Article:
My sole consolation, when I went upstairs for the night, was that Mama would come kiss me once I was in bed. But this goodnight lasted so short a time, she went down again so soon, that the moment when I heard her coming up, then the soft sound of her garden dress of blue muslin, hung with little cords of plaited straw, passing along the hallway with its double doors, was for me a painful moment. It ushered in the moment that would follow, in which she would have left me, in which she would have gone back down. So that I came to wish that this goodnight I loved so much would take place as late as possible, so as to prolong the time of respite in which Mama had not yet come. Sometimes when, after kissing me, she opened the door to go, I wanted to call her back, to say kiss me one more time, but I knew that immediately her face would look vexed, because the concession she was making to my sadness and agitation by coming up to kiss me, by bringing me this kiss of peace, irritated my father, who found these rituals absurd, and she would have liked to try to induce me to lose the need for it, the habit of it, far indeed from allowing me to acquire that of asking her, when she was already on the doorstep, for one kiss more. And to see her vexed destroyed all the calm she had brought me a moment before, when she had bent her loving face down over my bed and held it out to me like a host for a communion of peace from which my lips would draw her real presence and the power to fall asleep. But those evenings, when Mama stayed so short a time in my room, were still sweet compared to the ones when there was company for dinner and when, because of that, she did not come up to say goodnight to me.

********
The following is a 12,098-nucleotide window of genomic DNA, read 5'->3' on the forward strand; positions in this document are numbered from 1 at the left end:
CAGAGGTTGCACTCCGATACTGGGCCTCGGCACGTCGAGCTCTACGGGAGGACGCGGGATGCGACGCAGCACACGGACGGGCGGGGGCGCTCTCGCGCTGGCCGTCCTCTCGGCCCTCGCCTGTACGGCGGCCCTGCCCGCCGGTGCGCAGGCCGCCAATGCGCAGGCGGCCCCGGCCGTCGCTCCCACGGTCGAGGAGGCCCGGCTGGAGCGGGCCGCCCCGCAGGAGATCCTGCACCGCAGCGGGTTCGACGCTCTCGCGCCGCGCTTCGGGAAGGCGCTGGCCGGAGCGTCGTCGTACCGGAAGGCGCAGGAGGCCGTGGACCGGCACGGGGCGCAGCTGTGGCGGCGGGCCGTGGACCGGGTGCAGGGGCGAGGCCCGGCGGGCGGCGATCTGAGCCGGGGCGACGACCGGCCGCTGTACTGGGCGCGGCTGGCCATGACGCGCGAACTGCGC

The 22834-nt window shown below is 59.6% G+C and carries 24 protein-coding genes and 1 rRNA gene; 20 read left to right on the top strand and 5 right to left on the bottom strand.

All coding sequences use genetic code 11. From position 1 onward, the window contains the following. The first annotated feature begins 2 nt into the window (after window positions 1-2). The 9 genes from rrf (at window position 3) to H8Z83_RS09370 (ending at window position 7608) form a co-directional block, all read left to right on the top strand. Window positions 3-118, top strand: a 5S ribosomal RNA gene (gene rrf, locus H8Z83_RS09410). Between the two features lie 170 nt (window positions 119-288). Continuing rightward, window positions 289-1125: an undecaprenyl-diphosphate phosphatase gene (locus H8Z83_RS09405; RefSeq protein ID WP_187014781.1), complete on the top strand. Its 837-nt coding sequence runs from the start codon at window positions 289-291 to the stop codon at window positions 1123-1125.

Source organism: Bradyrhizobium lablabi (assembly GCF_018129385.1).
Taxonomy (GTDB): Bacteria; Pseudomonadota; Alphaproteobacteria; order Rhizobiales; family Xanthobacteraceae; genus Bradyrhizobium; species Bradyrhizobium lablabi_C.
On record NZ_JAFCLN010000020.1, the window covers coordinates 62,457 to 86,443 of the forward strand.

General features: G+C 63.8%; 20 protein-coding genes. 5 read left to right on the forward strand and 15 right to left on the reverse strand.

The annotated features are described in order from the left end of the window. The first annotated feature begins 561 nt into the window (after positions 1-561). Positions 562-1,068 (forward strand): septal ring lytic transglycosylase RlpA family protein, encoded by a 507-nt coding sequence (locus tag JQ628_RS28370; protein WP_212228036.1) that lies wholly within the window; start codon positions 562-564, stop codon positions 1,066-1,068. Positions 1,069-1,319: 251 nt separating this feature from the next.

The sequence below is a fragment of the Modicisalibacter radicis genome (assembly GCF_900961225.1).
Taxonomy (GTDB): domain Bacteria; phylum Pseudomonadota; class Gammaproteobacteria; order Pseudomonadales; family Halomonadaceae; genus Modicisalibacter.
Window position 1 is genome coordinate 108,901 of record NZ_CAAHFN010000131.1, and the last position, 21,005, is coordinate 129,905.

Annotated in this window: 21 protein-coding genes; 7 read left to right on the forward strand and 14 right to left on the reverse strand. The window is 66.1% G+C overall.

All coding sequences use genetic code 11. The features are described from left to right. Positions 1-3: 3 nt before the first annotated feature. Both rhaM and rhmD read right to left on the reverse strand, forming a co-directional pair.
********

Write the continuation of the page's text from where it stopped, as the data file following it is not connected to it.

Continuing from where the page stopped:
• 18